Oct 5,2016 A bitter taste

Hello My Love,

I noticed last week that I haven’t been writing in my journal as much. I’m not sure why, I always feel a little bit closer to you when I’m writing. I never really run out of things to write either. But these last few weeks have been different. I’ve been more discouraged, about everything, than I’ve ever been in my life.  There was even a time when I thought, “What’s the point of writing?! It’s not like I’ll be able to…”.  I’m sorry, that was hard for me to even write, but that last bit truly reflects the conflict within me. The negative thoughts, the doubts, they are not sought out, they are thrown like fiery spears at anything I seem to find comforting.

The grief is not getting any easier either.

Last week, after a tough ride home, I got out of the car and started towards the house.  I got a few steps from the car and just stopped.  I looked at the wet driveway, the soaked grass, the grey and cloudy skies. I could feel the cool drizzle that was being carried around by the breeze on my face. What a crazy day to play basketball, right? The weather, it was exactly like the day we decided to play basketball in the driveway last fall. It felt as if that memory was playing on some projector and I walked right into it and froze. I drank in every detail of that memory, but it had a bitter taste.

At times, I find my mind flooded with memories and thoughts of you, but my attempts to remember YOU in every perfect detail are becoming more difficult as time passes. I hope for the day when all of these pictures and videos of you will help me remember those details and remind me of all the joy you have brought to my life. Right now, unfortunately, they are far too painful…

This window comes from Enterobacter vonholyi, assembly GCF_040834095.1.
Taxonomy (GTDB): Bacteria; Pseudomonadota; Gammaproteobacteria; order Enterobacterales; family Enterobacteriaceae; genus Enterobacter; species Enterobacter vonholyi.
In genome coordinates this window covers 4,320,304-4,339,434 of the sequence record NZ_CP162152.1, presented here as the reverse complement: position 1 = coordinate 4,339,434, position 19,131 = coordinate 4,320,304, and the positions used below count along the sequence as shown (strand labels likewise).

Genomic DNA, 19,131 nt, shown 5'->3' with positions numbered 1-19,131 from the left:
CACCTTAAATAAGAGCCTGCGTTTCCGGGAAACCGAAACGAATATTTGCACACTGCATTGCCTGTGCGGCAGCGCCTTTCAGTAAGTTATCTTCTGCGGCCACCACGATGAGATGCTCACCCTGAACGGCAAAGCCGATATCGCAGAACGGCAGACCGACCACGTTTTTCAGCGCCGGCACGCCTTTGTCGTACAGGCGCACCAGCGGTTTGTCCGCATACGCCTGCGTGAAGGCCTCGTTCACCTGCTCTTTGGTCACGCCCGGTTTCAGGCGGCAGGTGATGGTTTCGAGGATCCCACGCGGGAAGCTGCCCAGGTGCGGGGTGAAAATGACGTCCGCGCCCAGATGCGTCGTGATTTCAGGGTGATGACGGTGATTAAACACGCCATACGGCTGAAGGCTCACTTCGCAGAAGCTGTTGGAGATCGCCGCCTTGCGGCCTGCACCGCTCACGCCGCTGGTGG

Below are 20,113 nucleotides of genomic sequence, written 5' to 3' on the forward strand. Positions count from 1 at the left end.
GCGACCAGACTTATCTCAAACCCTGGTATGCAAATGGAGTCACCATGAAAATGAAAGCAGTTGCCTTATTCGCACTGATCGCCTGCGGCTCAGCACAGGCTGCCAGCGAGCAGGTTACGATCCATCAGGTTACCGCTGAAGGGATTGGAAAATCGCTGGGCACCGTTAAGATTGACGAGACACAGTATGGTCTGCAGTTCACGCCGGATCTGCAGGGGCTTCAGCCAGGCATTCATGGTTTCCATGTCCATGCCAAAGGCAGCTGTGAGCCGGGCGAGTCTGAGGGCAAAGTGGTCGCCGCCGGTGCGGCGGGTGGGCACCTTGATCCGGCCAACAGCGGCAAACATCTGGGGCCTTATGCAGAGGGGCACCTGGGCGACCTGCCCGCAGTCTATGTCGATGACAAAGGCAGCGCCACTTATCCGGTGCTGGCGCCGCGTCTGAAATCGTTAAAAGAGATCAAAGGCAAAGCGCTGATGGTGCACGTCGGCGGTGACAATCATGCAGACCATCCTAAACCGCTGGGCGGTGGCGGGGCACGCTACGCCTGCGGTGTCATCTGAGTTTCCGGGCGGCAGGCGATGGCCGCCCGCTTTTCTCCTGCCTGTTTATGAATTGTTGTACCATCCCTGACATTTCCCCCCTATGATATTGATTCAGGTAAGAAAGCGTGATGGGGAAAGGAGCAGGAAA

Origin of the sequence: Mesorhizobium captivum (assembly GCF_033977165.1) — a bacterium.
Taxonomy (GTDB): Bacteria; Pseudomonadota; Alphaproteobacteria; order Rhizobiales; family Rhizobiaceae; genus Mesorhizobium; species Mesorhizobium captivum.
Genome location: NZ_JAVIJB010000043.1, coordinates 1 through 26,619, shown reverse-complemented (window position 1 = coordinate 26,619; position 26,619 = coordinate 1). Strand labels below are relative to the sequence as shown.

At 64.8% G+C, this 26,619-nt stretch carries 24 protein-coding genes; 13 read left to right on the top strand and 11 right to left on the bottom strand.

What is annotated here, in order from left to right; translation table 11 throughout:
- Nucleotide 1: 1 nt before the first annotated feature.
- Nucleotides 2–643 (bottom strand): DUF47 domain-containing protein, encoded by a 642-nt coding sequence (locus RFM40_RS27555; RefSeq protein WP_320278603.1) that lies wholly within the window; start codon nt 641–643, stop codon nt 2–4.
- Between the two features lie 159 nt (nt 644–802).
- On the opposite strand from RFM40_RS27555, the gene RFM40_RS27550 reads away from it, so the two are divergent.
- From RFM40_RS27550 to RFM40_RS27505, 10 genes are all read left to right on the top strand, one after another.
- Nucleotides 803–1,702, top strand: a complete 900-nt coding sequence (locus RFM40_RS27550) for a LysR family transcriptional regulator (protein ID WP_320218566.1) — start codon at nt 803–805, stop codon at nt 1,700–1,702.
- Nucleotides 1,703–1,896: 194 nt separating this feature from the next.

I feel as if we are worlds apart. Life with you –the memory of it- feels like a wonderful dream I have been woken up from. I desperately want to return… How long will this last? How long must I suffer memories in place of a loving embrace?

The path of sorrow, and that path alone
Leads to the land where sorrow is unknown:
No traveller ever reached that blessed abode,
Who found not thorns and briers in his road.

-William Cowper

I thought about this quote a lot over the last few days.  Why is “suffering” necessary? Maybe “necessary” is the wrong way to look at it, maybe “inevitable” is more accurate.  CS Lewis puts it this way: “Try to exclude the possibility of suffering which the order of nature and the existence of free wills involve, and you find that you have excluded life itself”

Or, even better, in the words of our gracious Savior: “I have said these things to you, that in me you may have peace. In the world you will have tribulation. But take heart; I have overcome the world.” (John 16:33 my emphasis added)  There is no misunderstanding that. But why this way? Why me? Why you? I don’t know, maybe I never will. Anyways, the “whys” are as unfruitful now as they were eight months ago and they’ll always be that way.

Or, maybe “necessary” is the right way of looking at it? I wonder if I would have ever been able to truly appreciate what was done at the Cross had I never experienced any kind of suffering in my own life. Would something good have ever caused me to seek out the LORD so earnestly? If I lived a pain free life, would I ever be brought to my knees and cry out, “LORD, Please have mercy on me!”  Could I have really been saved before I fully understood what it was to NEED saving?

To an extent, I suppose those questions are similar to the “why” questions.  This did happen. I am suffering. I’ll continue to suffer. I do understand that I have “been bought with a price”. I am in desperate need of a savior. I have earnestly sought after the LORD for the last eight months and I know this verse to be true: “You will seek me and find me, when you seek me with all your heart.” Jeremiah 29:13

And even having said all that, Clare-Bear, I still don’t know how I’m going to get through all this. The grief is just plain overpowering at times. And the holidays are coming up…I don’t even want to think about that, but it is inevitable. I guess I’ll just keep doing what I can.  Mommy and I did manage to get a crib together for your sister’s room and our friend got us a pretty lamp for the nursery. I’m surprised we’ve gotten that far. Sissy’s been pretty busy with Theater, SAT’s, ACT’s, school trips…you name it. I hope you get an opportunity to watch over her, I don’t get to see her as much during these busy times.